Uni Watch’s Friday Flashback: Marquette’s fabulous NCAA look

First, some quick background: Marquette had already developed a reputation for unusual uniforms during the coaching reign of Al McGuire, who was famously free-spirited and co-owned a local uniform manufacturer. But nothing the team had worn previously could prepare fans for what happened when McGuire allowed forward Bo Ellis, a 6-foot-9 junior majoring in fashion design, to create the team’s 1975-76 uniforms.

Ellis had developed the distinctive uniform quirk of wearing his jersey untucked while his teammates kept theirs tucked in. As he later explained: “When it was tucked in, my jersey was so tight that I didn’t feel good when I was out playing. So once I had pulled it out and started playing, it was a lot looser and [had] a lot better fit. I didn’t feel restricted.”

Ellis figured a jersey designed to be worn untucked would be even better, so he drew up some sketches and showed them to McGuire. Most coaches would have said: “No way. ” But McGuire, to his credit, gave the project his blessing. And so the untucked era began.

Defensive coordinator Vic Fangio brushed off concerns about first-round pick Leonard Floyd’s weight, saying the Chicago Bears knew all along the lanky outside linebacker will play at 230-235 pounds.

The Bears list Floyd at 6-foot-4 and 244 pounds on their official rookie minicamp roster.

Molina didn’t exactly get the night off, it turns out. He said he started warming up in the fifth inning, moving between the indoor batting cage, the clubhouse and the dugout. In the seventh inning, Matheny called his name and he pinch-hit for Mike Leake, ripping the key two-run double in the Cardinals’ 5-2 win over the Los Angeles Dodgers, then caught the final three innings.

Afterward, Molina — who has played all 12 of his seasons in a St. Louis uniform and reached the postseason in all but three of them — elaborated on his state of mind. The Cardinals entered Sunday just a game above .500 and barely in hailing distance of the first-place Chicago Cubs.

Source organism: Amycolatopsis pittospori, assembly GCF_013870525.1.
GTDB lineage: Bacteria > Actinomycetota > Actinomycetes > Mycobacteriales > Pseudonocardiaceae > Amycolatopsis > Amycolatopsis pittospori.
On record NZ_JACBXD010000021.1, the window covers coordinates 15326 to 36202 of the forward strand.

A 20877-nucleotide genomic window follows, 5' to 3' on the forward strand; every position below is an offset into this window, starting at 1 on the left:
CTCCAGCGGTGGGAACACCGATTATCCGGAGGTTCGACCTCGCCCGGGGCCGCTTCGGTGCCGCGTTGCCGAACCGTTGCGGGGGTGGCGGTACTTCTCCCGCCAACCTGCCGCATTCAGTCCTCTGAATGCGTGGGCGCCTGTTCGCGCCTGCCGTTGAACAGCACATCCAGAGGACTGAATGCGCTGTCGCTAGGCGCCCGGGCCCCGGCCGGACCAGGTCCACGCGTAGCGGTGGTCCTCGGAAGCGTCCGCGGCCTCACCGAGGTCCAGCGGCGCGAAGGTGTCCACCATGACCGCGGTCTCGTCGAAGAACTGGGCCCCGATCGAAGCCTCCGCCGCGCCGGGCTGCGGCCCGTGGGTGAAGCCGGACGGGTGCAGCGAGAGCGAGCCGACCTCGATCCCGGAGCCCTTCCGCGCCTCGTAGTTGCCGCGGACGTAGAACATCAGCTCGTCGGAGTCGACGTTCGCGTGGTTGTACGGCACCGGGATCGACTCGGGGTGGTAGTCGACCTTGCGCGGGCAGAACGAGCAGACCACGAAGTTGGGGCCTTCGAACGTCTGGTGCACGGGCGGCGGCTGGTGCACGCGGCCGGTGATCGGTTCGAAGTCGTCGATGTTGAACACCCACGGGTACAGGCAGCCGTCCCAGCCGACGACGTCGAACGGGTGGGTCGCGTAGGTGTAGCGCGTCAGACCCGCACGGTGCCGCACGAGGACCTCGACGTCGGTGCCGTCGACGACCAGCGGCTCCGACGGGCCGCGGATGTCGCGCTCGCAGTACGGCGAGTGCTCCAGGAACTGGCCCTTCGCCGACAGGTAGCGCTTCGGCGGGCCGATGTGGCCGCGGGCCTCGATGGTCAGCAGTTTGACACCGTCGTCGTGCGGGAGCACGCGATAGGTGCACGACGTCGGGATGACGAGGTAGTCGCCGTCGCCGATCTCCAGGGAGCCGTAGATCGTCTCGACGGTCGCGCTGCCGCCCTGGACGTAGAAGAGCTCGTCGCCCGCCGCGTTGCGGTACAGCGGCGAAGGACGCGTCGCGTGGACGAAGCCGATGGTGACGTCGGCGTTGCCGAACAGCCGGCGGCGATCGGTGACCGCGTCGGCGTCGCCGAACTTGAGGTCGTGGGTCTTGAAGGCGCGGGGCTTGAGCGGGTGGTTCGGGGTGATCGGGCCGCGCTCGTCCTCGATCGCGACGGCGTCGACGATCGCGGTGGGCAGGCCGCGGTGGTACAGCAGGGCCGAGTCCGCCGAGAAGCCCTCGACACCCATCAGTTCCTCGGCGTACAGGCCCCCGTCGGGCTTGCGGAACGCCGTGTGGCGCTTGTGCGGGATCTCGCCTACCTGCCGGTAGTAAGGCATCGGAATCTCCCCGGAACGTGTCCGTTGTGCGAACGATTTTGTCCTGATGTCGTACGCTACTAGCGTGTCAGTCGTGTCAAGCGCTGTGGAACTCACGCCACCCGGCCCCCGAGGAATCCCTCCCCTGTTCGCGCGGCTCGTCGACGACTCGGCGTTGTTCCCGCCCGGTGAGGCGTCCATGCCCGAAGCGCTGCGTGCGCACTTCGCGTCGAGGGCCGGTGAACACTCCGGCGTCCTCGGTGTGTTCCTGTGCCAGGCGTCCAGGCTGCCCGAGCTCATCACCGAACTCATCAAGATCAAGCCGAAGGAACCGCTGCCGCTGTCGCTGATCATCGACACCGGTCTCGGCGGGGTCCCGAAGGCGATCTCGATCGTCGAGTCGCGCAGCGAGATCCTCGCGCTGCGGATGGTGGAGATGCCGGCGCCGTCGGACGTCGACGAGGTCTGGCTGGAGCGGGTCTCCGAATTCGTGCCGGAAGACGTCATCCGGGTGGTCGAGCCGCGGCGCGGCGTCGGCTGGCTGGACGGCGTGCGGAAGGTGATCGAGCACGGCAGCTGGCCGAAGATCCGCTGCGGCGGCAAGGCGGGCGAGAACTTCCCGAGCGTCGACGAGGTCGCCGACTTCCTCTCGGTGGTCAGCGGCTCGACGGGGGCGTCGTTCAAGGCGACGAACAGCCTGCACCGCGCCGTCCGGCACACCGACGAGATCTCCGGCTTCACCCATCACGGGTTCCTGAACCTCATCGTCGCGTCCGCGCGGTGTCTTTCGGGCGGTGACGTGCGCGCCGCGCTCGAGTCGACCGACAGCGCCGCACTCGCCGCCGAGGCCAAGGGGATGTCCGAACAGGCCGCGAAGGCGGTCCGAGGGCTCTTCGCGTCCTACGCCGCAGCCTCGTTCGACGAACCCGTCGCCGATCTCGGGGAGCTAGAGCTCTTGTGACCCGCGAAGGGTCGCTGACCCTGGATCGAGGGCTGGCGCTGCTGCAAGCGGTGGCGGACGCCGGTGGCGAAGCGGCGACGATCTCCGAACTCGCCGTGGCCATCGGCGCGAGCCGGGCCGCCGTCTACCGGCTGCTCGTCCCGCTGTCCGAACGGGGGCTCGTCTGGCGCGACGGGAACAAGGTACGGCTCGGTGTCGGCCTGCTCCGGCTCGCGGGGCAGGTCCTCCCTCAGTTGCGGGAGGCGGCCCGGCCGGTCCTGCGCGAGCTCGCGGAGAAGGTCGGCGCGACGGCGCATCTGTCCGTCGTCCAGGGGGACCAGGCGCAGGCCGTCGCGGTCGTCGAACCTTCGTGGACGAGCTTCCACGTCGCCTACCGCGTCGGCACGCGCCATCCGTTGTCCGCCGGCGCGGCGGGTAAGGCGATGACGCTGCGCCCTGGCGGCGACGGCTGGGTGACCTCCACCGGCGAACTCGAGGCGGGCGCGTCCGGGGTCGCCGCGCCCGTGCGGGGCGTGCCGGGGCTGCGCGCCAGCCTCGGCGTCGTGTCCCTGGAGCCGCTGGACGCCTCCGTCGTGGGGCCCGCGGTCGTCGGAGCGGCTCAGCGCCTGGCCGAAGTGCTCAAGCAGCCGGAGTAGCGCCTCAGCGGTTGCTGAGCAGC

Erik Spoelstra has coached Chris Bosh for six seasons in Miami. Issac Baldizon/NBAE/Getty Images
“I feel very badly for CB because I know how much this game means to him,” Heat coach Erik Spoelstra said Sunday after his team’s Game 7 loss to the Toronto Raptors. “I think everybody knows how much CB means to me.”

Spoelstra was not speaking directly about Bosh’s future. But his sentiments expressed the gravity of the situation that ha’s hung over the Heat like a dark cloud since winter.

One person who had been paying attention lately was manager Mike Matheny, who sensed Molina was beginning to lose his patience with the Cardinals’ mediocre ways. Molina had argued with the plate umpire when he declined to grant him a timeout Saturday night and perhaps his angst continued to boil over later that night. Matheny cited Molina’s frustration as one of the reasons he was not in the starting lineup Sunday for just the third time in the Cardinals’ first 38 games.

The St. Louis Cardinals have three primary clubhouse leaders. They are the usual suspects, the championship holdovers Matt Holliday, Adam Wainwright and Yadier Molina. Holliday tends to be the quietly intimidating presence, the lead-by-example type. Wainwright is the vocal one.

“Yadi’s everything,” Cardinals outfielder Stephen Piscotty said. “Everyone pays attention when he’s speaking.”

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